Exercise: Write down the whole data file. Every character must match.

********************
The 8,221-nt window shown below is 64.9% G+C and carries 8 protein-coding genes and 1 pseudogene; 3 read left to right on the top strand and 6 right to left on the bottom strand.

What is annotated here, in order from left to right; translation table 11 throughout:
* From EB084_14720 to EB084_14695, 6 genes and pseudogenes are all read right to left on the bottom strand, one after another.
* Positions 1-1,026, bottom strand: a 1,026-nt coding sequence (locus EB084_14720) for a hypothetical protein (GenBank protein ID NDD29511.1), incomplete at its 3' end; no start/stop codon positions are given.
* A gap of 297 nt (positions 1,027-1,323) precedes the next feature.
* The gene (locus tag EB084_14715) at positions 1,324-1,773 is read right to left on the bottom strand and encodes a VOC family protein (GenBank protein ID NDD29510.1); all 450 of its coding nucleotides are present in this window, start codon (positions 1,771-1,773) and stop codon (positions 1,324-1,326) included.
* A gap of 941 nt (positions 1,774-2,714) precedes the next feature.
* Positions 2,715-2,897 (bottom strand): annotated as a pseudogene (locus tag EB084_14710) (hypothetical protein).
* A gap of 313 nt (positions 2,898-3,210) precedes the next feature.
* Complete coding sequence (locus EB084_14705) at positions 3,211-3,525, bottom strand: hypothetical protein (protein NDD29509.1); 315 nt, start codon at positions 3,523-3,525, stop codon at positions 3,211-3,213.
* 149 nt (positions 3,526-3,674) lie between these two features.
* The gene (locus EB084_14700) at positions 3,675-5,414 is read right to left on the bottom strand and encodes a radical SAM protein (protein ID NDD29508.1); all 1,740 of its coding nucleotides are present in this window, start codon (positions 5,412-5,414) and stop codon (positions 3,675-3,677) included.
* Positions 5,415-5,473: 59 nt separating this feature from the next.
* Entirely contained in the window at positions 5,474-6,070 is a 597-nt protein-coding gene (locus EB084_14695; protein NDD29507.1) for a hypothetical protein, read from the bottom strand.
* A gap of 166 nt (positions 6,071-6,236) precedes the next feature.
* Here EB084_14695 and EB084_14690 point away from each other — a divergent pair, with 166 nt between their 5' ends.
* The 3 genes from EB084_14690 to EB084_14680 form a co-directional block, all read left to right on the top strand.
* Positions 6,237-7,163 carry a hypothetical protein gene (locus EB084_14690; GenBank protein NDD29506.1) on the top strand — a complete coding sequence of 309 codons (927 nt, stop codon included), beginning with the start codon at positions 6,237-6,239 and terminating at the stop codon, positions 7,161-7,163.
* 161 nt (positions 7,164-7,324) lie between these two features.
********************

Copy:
The 8,221-nt window shown below is 64.9% G+C and carries 8 protein-coding genes and 1 pseudogene; 3 read left to right on the top strand and 6 right to left on the bottom strand.

What is annotated here, in order from left to right; translation table 11 throughout:
* From EB084_14720 to EB084_14695, 6 genes and pseudogenes are all read right to left on the bottom strand, one after another.
* Positions 1-1,026, bottom strand: a 1,026-nt coding sequence (locus EB084_14720) for a hypothetical protein (GenBank protein ID NDD29511.1), incomplete at its 3' end; no start/stop codon positions are given.
* A gap of 297 nt (positions 1,027-1,323) precedes the next feature.
* The gene (locus tag EB084_14715) at positions 1,324-1,773 is read right to left on the bottom strand and encodes a VOC family protein (GenBank protein ID NDD29510.1); all 450 of its coding nucleotides are present in this window, start codon (positions 1,771-1,773) and stop codon (positions 1,324-1,326) included.
* A gap of 941 nt (positions 1,774-2,714) precedes the next feature.
* Positions 2,715-2,897 (bottom strand): annotated as a pseudogene (locus tag EB084_14710) (hypothetical protein).
* A gap of 313 nt (positions 2,898-3,210) precedes the next feature.
* Complete coding sequence (locus EB084_14705) at positions 3,211-3,525, bottom strand: hypothetical protein (protein NDD29509.1); 315 nt, start codon at positions 3,523-3,525, stop codon at positions 3,211-3,213.
* 149 nt (positions 3,526-3,674) lie between these two features.
* The gene (locus EB084_14700) at positions 3,675-5,414 is read right to left on the bottom strand and encodes a radical SAM protein (protein ID NDD29508.1); all 1,740 of its coding nucleotides are present in this window, start codon (positions 5,412-5,414) and stop codon (positions 3,675-3,677) included.
* Positions 5,415-5,473: 59 nt separating this feature from the next.
* Entirely contained in the window at positions 5,474-6,070 is a 597-nt protein-coding gene (locus EB084_14695; protein NDD29507.1) for a hypothetical protein, read from the bottom strand.
* A gap of 166 nt (positions 6,071-6,236) precedes the next feature.
* Here EB084_14695 and EB084_14690 point away from each other — a divergent pair, with 166 nt between their 5' ends.
* The 3 genes from EB084_14690 to EB084_14680 form a co-directional block, all read left to right on the top strand.
* Positions 6,237-7,163 carry a hypothetical protein gene (locus EB084_14690; GenBank protein NDD29506.1) on the top strand — a complete coding sequence of 309 codons (927 nt, stop codon included), beginning with the start codon at positions 6,237-6,239 and terminating at the stop codon, positions 7,161-7,163.
* 161 nt (positions 7,164-7,324) lie between these two features.